To get in the know, visit
The first thing I thought of as she was explaining this concept was, unsurprisingly perhaps, Sheryl Sandberg's concept of leaning in. I thought about how their conceptions of this idea were different: Sandberg wants women to be more assertive and confident, and my group leader wanted us to allow ourselves to be vulnerable and step out of our comfort zones. When I thought about it more, however, I realized these ideas were really quite similar. The idea behind “leaning in” is about taking risks, putting yourself out there, believing in yourself enough to allow for some chance of failure and knowing that failure will not define you. These behaviors are generally discouraged in women, who above all are expected to be “likable.” Not ambitious, nor assertive, nor risk-takers, but rather nice and inoffensive. And this is an idea I reject, as a woman, as a feminist, and now, thanks to this amazing opportunity from U by Kotex and Girls for a Change, as a Generation Know Ambassador.

As an ambassador, I will be working to empower girls with information about and respect for their bodies and the amazing things that they are capable of. And I believe that the more we are confident about, comfortable with and proud of our bodies, the farther we, as women, will be able to lean in. 

Sunday, March 31

If the World Were 100 People

In my Certified Peer Educator (CPE) training for my job as a peer health educator, we have been reading chapters from the textbook Peer Health Education: Concepts and Content by Hong, Robertson, Catanzarite and McCall. I have had a lot of problems with this text, especially concerning its (mis)information on sexual health and responsibility. For example, the textbook highly recommends the use of spermicides containing nonoxyl-9, an organic compound that immobilizes sperm. However, there are a whole host of problems associated with nonoxyl-9 that the book fails to mention. For example, many women experience allergic reactions to nonoxyl-9; besides being quite uncomfortable and unpleasant, this increased irritation causes more vaginal lesions. This, according to a study conducted by the World Health Organization, can increase the incidence of HIV infection, despite the book's claim that spermicides provide “substantial” STI protection. Indeed, according to, spermicides alone do not prevent sexually transmitted infections (STIs). In addition to increasing the risk of contracting HIV, regular use of nonoxynol-9 has been shown to increase the risk being infected with human papillomavirus (HPV), which can cause cervical cancer.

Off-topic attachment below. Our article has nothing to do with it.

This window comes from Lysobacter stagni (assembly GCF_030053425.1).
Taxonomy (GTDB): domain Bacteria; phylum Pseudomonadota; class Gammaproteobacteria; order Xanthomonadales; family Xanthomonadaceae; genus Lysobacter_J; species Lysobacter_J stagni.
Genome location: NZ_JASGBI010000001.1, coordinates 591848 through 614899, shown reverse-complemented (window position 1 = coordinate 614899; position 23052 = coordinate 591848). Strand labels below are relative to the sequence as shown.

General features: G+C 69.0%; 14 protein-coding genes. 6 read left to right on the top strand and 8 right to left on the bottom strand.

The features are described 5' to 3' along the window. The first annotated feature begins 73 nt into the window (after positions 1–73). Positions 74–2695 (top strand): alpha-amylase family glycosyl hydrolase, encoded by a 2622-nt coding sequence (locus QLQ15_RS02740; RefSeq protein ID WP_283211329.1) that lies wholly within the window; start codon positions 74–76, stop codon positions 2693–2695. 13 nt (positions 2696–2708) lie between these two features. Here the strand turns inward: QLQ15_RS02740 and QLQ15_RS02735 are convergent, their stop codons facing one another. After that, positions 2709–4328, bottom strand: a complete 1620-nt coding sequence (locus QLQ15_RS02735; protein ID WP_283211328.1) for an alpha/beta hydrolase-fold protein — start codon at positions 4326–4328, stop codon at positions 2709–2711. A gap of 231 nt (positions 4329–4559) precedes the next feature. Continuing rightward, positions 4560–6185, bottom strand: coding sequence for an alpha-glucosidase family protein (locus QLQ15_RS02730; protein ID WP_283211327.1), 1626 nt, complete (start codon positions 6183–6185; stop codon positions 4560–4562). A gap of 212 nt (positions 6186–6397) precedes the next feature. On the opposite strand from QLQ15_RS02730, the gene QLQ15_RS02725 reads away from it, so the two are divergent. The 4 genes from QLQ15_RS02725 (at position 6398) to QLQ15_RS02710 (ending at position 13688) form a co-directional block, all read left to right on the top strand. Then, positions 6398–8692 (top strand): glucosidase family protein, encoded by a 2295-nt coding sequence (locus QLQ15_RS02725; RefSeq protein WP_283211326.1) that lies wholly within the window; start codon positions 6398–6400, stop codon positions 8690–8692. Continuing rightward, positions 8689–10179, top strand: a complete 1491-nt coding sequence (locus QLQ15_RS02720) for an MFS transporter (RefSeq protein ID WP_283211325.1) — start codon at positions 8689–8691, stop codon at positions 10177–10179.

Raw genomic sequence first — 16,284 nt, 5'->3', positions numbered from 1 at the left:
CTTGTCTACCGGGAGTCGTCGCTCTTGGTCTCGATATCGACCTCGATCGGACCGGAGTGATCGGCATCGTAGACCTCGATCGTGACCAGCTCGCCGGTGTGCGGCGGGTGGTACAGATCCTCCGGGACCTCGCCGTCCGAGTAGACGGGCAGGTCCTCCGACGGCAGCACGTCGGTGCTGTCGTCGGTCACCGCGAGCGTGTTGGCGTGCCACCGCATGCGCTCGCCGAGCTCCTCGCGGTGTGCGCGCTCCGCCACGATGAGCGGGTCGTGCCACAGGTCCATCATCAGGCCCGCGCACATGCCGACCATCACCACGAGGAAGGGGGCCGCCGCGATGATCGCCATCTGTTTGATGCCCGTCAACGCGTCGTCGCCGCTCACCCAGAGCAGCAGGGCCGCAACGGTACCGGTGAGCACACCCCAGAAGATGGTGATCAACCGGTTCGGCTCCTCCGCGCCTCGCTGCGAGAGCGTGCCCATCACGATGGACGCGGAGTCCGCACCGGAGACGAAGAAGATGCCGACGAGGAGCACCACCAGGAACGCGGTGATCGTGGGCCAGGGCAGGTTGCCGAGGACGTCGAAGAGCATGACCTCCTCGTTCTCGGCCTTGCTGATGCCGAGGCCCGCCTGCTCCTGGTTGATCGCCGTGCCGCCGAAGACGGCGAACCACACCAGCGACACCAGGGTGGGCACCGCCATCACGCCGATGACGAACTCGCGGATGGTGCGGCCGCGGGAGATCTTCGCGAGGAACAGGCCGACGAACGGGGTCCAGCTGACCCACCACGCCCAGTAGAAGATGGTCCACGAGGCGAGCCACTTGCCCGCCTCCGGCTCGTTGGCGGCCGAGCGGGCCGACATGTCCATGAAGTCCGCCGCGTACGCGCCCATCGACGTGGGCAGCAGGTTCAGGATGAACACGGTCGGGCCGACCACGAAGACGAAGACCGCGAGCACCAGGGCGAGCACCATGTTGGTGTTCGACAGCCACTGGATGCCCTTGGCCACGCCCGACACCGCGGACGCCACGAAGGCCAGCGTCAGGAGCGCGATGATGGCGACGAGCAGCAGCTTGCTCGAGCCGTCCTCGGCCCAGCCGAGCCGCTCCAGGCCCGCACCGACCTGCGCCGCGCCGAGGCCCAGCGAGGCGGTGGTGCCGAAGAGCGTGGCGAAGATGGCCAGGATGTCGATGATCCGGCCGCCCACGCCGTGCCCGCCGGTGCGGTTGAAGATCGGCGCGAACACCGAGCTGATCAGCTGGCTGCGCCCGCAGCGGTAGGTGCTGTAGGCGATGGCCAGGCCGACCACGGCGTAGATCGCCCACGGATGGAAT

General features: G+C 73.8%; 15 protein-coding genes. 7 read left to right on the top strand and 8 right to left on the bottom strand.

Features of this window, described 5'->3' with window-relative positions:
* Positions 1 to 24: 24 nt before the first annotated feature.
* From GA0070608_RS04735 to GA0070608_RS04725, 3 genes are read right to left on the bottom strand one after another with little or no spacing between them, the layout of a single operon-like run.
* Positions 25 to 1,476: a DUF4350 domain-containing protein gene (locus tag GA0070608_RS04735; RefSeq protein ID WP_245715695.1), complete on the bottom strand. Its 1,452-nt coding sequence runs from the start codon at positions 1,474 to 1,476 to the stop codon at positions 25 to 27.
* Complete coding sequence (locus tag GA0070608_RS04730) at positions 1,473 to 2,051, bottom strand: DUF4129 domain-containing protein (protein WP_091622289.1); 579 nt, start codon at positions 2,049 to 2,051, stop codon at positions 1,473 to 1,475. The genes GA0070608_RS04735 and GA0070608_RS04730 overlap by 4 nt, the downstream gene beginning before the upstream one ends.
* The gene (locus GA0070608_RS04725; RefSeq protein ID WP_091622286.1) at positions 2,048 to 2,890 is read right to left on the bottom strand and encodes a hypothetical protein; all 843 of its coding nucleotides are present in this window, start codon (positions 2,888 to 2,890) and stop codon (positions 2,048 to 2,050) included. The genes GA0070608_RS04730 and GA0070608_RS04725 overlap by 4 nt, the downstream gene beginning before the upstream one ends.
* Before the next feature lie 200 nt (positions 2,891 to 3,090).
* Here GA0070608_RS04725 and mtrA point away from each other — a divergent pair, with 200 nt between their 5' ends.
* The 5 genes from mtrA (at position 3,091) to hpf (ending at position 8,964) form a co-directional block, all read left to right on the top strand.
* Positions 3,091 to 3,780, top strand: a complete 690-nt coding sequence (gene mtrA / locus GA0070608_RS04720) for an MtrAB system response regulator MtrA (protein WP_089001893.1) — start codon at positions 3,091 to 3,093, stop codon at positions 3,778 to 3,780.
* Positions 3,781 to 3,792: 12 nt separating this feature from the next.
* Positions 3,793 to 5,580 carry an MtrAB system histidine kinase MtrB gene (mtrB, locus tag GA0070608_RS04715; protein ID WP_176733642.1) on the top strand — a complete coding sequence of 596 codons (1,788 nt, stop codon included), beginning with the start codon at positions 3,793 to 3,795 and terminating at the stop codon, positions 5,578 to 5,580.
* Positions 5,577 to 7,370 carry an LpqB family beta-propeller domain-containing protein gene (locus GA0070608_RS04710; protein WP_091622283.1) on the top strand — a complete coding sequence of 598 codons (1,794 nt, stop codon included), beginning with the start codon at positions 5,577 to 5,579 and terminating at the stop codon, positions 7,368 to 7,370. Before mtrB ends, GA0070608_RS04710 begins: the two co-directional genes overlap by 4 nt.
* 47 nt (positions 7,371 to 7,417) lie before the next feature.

Anyway, enough with the rant on nonoxyl-9. My point is, despite the fact that I have encountered quite a few frustrating problems with this textbook, I came across a section that really intrigued me in the chapter about the importance and value of diversity.

“Consider this,” the book says. “If we shrank the world's population to a village of 100 people, it would look approximately like this:
  • There would be 57 Asians, 21 Europeans, 8 Africans, and 14 would be from the Western Hemisphere (North and South America). 
  • 51 would be female, 49 male. 
  • 70 would be non-white and 30 would be white. 
  • 30 would be Christians, 18 Muslims, 13 Hindus, 6 Buddhists, 5 Animists, 1 Jewish [sic] and 27 would be other (Atheist or no religion). 
  • 50% of the village's wealth would be in the hands of only 6 people, and all 6 people would be United States citizens. 
  • 70 would be unable to read. 
  • 50 would suffer from malnutrition. 
  • Only one would have a college education. 
  • No one would own a computer.” 

Although the use of the word “Jewish” as noun is somewhat absurd and reminiscent of the Mandy Moore movie Saved (“She was the only Jewish ever to attend American Eagle academy”), the overall concept of representing the world population as a village of 100 people seemed clever and caught my attention. I decided to look into this idea a little further.